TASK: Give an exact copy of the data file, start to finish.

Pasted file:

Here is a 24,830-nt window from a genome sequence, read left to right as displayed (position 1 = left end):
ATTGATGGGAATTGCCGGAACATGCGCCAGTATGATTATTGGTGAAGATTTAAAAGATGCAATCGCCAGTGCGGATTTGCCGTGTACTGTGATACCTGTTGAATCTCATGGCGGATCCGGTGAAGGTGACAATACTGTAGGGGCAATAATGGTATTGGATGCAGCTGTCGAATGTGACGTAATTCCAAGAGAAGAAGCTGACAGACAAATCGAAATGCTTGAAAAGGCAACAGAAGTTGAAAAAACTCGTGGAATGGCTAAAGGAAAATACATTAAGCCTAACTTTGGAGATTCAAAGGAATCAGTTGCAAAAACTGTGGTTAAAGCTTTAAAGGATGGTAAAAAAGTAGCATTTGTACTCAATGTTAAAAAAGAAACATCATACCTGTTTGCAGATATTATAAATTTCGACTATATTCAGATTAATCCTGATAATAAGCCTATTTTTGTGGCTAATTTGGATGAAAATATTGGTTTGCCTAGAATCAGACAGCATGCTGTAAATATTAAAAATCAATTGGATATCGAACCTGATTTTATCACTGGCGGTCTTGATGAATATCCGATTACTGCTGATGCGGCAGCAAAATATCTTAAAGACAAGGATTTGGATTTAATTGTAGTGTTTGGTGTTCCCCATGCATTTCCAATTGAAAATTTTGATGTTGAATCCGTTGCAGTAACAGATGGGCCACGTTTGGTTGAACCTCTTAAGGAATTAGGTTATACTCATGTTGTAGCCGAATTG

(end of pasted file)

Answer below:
Here is a 24,830-nt window from a genome sequence, read left to right as displayed (position 1 = left end):
ATTGATGGGAATTGCCGGAACATGCGCCAGTATGATTATTGGTGAAGATTTAAAAGATGCAATCGCCAGTGCGGATTTGCCGTGTACTGTGATACCTGTTGAATCTCATGGCGGATCCGGTGAAGGTGACAATACTGTAGGGGCAATAATGGTATTGGATGCAGCTGTCGAATGTGACGTAATTCCAAGAGAAGAAGCTGACAGACAAATCGAAATGCTTGAAAAGGCAACAGAAGTTGAAAAAACTCGTGGAATGGCTAAAGGAAAATACATTAAGCCTAACTTTGGAGATTCAAAGGAATCAGTTGCAAAAACTGTGGTTAAAGCTTTAAAGGATGGTAAAAAAGTAGCATTTGTACTCAATGTTAAAAAAGAAACATCATACCTGTTTGCAGATATTATAAATTTCGACTATATTCAGATTAATCCTGATAATAAGCCTATTTTTGTGGCTAATTTGGATGAAAATATTGGTTTGCCTAGAATCAGACAGCATGCTGTAAATATTAAAAATCAATTGGATATCGAACCTGATTTTATCACTGGCGGTCTTGATGAATATCCGATTACTGCTGATGCGGCAGCAAAATATCTTAAAGACAAGGATTTGGATTTAATTGTAGTGTTTGGTGTTCCCCATGCATTTCCAATTGAAAATTTTGATGTTGAATCCGTTGCAGTAACAGATGGGCCACGTTTGGTTGAACCTCTTAAGGAATTAGGTTATACTCATGTTGTAGCCGAATTG